On Monday we ventured south of the Mall to the Tidewater area, where an extension of the Potomac river floods into a basin and forms a tidal pond. This area is where the famous cherry trees of Washington, DC, are concentrated, and we hoped to catch some of the bloom. Alas, it had snowed about a week earlier, there were still patches of snow on the ground, and that day it was cold and windy. The cherry trees were thinking about blooming but hadn't gotten around to making any real effort yet. It was sunny, though, and nice weather for walking around, since we were bundled up.

About a week too early!
26 March 2018
© Allison J. Gong

Jefferson Memorial  Our first stop was the Thomas Jefferson Memorial. We skipped the Washington Monument because it didn't look very interesting and I didn't want to wait in the line to go up to the top, from where the view must be spectacular. I did, however, take the obligatory photo of the monument itself.

Washington Monument
26 March 2018
© Allison J. Gong

The Jefferson Memorial occupies a beautiful spot along the tidewater shore. It must be truly beautiful when the cherry trees are blooming.

Jefferson Memorial
26 March 2018
© Allison J. Gong
Inscription from interior of the Jefferson Memorial
26 March 2018
© Allison J. Gong

Inside the rotunda the walls are inscribed with some of Jefferson's writings. The walls are curved and tall, making them difficult to photograph. Another difficulty I had with this memorial was reconciling Jefferson's words about freedom with the knowledge that he was a slaveholder. While I do think it's unfair to judge historical personages by the moral standards of today, I can't really wrap my brain around that particular cognitive dissonance. This one particular inscription, though, I thoroughly agree with. It seems pretty clear to me that Jefferson never intended the U.S. Constitution to be a static document that could not be amended as required. Rather the opposite, in fact.

Franklin Delano Roosevelt Memorial  My favorite memorial of the day was the one for FDR. I liked it because it didn't have present me with any of the minor squicks that I got at the Jefferson memorial. Not only that, but unlike the other presidential memorials this one isn't a single giant edifice that people walk up to and then away from. The FDR memorial consists of life-sized sculptures mounted at eye level, so passersby can interact with them as they wander along the path. Several of FDR's quotes are inscribed along walls interspersed with fountains. All this gives us a memorial that we can experience at a human level and gives us a feel for who FDR was as a person, not just a president.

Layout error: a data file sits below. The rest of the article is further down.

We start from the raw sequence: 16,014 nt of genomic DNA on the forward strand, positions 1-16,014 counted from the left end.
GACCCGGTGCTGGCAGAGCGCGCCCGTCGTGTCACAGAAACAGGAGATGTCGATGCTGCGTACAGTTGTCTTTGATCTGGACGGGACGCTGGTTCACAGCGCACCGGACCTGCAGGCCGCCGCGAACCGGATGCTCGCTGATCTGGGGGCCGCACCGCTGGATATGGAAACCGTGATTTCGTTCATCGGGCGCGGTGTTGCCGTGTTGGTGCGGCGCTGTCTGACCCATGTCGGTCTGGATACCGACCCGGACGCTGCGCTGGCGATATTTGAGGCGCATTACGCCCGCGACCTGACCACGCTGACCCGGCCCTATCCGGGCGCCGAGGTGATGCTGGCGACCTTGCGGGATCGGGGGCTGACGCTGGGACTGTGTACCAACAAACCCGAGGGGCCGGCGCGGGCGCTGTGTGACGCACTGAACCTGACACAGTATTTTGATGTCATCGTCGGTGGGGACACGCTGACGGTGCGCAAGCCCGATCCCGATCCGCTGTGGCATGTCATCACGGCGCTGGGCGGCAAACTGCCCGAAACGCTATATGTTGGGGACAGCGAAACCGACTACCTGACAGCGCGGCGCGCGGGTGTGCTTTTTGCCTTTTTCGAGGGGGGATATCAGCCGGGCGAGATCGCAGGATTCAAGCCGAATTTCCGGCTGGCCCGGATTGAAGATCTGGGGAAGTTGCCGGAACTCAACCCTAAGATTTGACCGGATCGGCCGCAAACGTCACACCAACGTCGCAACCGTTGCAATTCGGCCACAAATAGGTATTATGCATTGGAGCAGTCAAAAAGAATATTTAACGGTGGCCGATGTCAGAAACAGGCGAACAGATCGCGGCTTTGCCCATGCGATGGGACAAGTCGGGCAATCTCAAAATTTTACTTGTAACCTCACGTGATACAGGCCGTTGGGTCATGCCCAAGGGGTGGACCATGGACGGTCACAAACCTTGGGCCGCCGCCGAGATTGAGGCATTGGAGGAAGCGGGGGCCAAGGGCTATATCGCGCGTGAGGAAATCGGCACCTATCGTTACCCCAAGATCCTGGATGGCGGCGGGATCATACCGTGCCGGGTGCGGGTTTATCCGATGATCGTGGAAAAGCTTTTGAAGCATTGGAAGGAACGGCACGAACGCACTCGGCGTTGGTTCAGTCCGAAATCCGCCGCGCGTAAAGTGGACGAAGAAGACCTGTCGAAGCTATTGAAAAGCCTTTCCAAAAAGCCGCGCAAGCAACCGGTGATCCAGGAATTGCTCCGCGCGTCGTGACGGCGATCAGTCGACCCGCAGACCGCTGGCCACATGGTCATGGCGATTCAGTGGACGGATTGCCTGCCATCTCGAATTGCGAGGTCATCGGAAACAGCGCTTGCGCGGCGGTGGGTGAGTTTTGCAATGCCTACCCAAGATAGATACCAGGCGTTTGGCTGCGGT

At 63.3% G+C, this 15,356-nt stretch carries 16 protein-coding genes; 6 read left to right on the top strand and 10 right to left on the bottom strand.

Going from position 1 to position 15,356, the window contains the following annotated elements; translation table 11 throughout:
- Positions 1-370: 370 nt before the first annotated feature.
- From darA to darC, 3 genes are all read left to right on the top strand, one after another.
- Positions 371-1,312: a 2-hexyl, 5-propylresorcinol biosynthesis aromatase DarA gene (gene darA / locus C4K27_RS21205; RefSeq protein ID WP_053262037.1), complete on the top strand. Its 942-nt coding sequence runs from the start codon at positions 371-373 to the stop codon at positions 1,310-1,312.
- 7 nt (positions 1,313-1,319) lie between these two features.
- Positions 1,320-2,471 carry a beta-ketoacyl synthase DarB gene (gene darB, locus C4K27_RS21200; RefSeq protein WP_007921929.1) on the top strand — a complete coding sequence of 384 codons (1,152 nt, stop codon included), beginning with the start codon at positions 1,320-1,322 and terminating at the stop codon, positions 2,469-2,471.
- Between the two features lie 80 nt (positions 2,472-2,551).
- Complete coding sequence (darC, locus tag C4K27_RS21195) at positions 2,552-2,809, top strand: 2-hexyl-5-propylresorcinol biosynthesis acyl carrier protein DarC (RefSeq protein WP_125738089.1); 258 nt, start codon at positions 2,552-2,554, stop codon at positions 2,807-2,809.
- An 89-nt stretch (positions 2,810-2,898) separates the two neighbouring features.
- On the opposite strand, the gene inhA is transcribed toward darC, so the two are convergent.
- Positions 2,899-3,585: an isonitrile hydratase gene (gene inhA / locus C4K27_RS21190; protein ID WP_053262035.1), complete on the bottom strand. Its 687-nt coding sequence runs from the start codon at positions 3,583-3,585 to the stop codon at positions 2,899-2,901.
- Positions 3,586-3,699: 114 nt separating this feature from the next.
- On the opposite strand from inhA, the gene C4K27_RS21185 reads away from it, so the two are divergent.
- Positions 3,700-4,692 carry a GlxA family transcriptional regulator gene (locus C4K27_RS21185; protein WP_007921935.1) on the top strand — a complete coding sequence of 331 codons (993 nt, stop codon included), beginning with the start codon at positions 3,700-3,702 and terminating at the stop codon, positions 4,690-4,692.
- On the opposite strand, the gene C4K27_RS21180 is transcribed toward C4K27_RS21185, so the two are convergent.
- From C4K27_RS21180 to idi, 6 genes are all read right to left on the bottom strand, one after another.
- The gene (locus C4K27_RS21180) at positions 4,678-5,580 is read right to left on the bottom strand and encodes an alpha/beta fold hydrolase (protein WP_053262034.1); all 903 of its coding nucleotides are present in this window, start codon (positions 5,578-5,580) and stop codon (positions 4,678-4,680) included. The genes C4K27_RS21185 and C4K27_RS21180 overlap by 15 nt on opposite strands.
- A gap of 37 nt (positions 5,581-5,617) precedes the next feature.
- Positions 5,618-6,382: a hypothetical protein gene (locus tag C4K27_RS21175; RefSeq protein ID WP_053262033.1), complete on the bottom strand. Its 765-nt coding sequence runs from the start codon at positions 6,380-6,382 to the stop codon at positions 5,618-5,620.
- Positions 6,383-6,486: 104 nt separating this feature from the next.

FDR Memorial
26 March 2018
© Allison J. Gong
FDR Memorial
26 March 2018
© Allison J. Gong

I liked how Eleanor Roosevelt was memorialized, too.

Sculpture of Eleanor Roosevelt at the FDR Memorial
26 March 2018
© Allison J. Gong

My favorite part of the FDR Memorial was at the far end. Walking along the path you first encounter a series of columns that appear to be covered in bronze plates. The columns and the frieze behind them commemorated FDR's federal public works projects, a response to the Great Depression.

Bronze frieze and die rolls at the FDR Memorial
26 March 2018
© Allison J. Gong

The really cool thing about this part of the memorial is that the columns are actually the die rolls used to make the panels on the frieze wall. I didn't see any signage explaining what was going on, so the visitors have to figure it out for themselves. This was another of the things that made this particular memorial feel personal.

Here's one part of one die roll:

26 March 2018
© Allison J. Gong

and here is the panel cast from it:

26 March 2018
© Allison J. Gong

Isn't that cool?

Martin Luther King Memorial The MLK Memorial consists of a single large sculpture of the man in front of a wall inscribed with bits of his writings and speeches. The sculpture itself is very imposing and grand, very different from the more personal and humble feeling I took from the FDR Memorial.

Sculpture of Martin Luther King, with the Washington Monument in the background
26 March 2018
© Allison J. Gong

From the front of the sculpture he really seems to be looking down on us. He was a preacher, and this expression makes me feel like I'm about to hear a sermon. I don't enjoy being preached to, so this is not a comfortable feeling for me.

MLK Memorial
26 March 2018
© Allison J. Gong

Like the Jefferson Memorial, this one left me feeling cold. It imparts a feeling for who MLK was as a preacher and leader, but nothing about who he was as a person. Most of the inscriptions on the wall were ones that we're all familiar with. The one that struck me most strongly was this one:

MLK Memorial
26 March 2018
© Allison J. Gong

I like this particular quote because I think we often forget how easy it is to be a good person when things are going well, and how bloody difficult it is when things aren't going well. It may not be fair to judge people by how they behave in times of adversity, but it is fair to say that we are generally not at our best in those situations. And yet, there is something to be said about how having to endure hardship often shows us our true selves. It can be a difficult thing to face up to. For me, the power of MLK's message comes from his exhortations to us to be better people, and a society, than we have been. We may have come a long way, baby, but we still have a long way to go.